When given the assignment to write about the life of my grandmother, I had the option between one living and one dead, one I come in contact with almost every week and one I have never met, one who I can picture perfectly and one who has become a caricature in my mind.
I chose the one whose stories I’ve heard time and time again without ever losing interest.
Grandma Lisa’s wig or bedazzled baseball cap extended her diminutive-self up to 5’2 on a good day. She was pear shaped and proud–never fully clothed. She didn’t ‘color in the lines’ while applying lipstick, took the ‘all eye’ eye-shadow to new limits as she applied the florescent blue powder from her lid to her eyebrow. A big fan of cold cream, she applied it religiously so her face had a permanent slick quality to it. She wore huge square, peach colored glasses that sat high on her very prominent nose. She sang in the temple choir every Saturday because she loved to sing and went to midnight mass on Christmas Eve just to hear the songs. She had served compulsory service in the Israeli army but got out of breath walking up stairs. She spoke with a thick accent, just imagine Charo with a smidge of Israeli thrown in. (In case you are unfamiliar with Charo this link should help you out. https://www.youtube.com/watch?v=JaWi5iWsysg)
We talk about Grandma Lisa often. My mom and/or dad have her accent down and the glimpse of a rhinestone encrusted anything or the sight of an AMC Pacer, or an electric carving knife will set them off on a narrative journey that captivates my brothers and I. I have chosen but a few of those moments to share…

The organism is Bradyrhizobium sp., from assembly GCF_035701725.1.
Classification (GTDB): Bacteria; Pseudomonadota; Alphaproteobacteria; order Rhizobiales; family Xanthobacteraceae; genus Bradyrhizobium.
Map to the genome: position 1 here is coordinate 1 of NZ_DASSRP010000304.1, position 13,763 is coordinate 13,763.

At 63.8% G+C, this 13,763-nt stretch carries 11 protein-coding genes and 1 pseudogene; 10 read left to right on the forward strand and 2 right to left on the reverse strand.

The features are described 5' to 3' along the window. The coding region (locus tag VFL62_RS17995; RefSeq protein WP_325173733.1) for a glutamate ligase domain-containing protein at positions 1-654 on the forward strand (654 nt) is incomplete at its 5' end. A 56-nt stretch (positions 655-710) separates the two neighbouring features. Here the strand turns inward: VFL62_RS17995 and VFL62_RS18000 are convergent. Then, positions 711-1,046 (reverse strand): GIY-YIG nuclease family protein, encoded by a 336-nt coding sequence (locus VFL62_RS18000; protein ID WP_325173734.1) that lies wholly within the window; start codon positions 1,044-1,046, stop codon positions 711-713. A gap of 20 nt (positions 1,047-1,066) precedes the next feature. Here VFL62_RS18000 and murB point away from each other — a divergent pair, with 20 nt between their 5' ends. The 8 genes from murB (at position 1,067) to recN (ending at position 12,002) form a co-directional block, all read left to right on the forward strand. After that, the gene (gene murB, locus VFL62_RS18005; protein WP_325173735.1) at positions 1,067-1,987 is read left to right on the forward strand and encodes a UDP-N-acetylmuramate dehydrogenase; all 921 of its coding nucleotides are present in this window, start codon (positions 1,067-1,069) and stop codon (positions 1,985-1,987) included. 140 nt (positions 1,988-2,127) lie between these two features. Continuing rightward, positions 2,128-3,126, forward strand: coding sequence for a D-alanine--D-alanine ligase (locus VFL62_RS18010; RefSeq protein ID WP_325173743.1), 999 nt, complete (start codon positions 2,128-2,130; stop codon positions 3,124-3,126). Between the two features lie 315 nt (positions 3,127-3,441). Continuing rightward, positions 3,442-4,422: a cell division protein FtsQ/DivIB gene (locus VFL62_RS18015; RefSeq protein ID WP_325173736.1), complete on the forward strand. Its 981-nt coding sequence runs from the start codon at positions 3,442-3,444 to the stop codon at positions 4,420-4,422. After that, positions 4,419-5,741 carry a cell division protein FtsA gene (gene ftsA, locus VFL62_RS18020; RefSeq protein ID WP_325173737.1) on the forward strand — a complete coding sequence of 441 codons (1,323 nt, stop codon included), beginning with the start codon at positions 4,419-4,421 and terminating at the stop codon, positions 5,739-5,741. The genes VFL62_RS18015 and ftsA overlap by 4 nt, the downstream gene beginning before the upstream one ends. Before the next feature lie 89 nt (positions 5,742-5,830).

This one begins with my 6 year-old father in 1stgrade and his 4 year-old sister in Kindergarten, heading to school. They walked, he in front with his metal Fabulous Thunderbirds lunch box and she behind with her own Scooby Doo version, through the busy streets of LA. The containers clanked against their short legs as they wandered in the scorching sun. My father, tiring of the walk, led them into the covered parking structure of an office building. They sat down on a curb stop and waited. My dad, not unlike most 1stgraders, did not have a strong grasp of the passage of time and he decided it must be lunchtime. So like good students, they pulled out their identical sandwiches – white Wonder Bread smeared with bright orange Cheez Whiz – and ate them. After lunch they played a bit, chasing each other between the parked cars and figured school had ended. They picked up their empty lunch boxes and found their way back to the two story apartment complex they called home. Grandma Lisa, with my dad’s youngest sister on her hip, yelled down to them from the second floor as they entered the courtyard, “So how was school?” (don’t forget to think of Charo in Israel here) Not a drip of sarcasm or anger, she had no idea when school ended. The clock on the wall read 10:05 AM.
In the suffocating heat of a San Fernando Valley neighborhood Grandma Lisa walks her beloved dog Butchi (Boo-chi) rocking her bikini top and terrycloth shorts pulled high above her protruding hips. She walked everyday past the beige stucco houses with terra cotta tile roofs, each one nearly identical to the one before it. She saw the same people, also somewhat indistinguishable from one another, each day. On this particular day she passed a large, fit, black man pushing a stroller. They both stopped in the sea of blandness that surrounded them. She, because she found him handsome, not as handsome as Tom Jones of course but a pretty close second. And I can only imagine, he stopped because she was, after all, Grandma Lisa. They exchanged pleasantries and commented on how nice of a “valley night” (think very hot and stagnant) it was shaping up to be. The black man after a few minutes asked somewhat proudly, “So, do you know who I am?” She replied, in the same tone, “So, do you who I am?” The man smiled, “I am Muhammad Ali.” She responded, “I am Lisa Feingold.”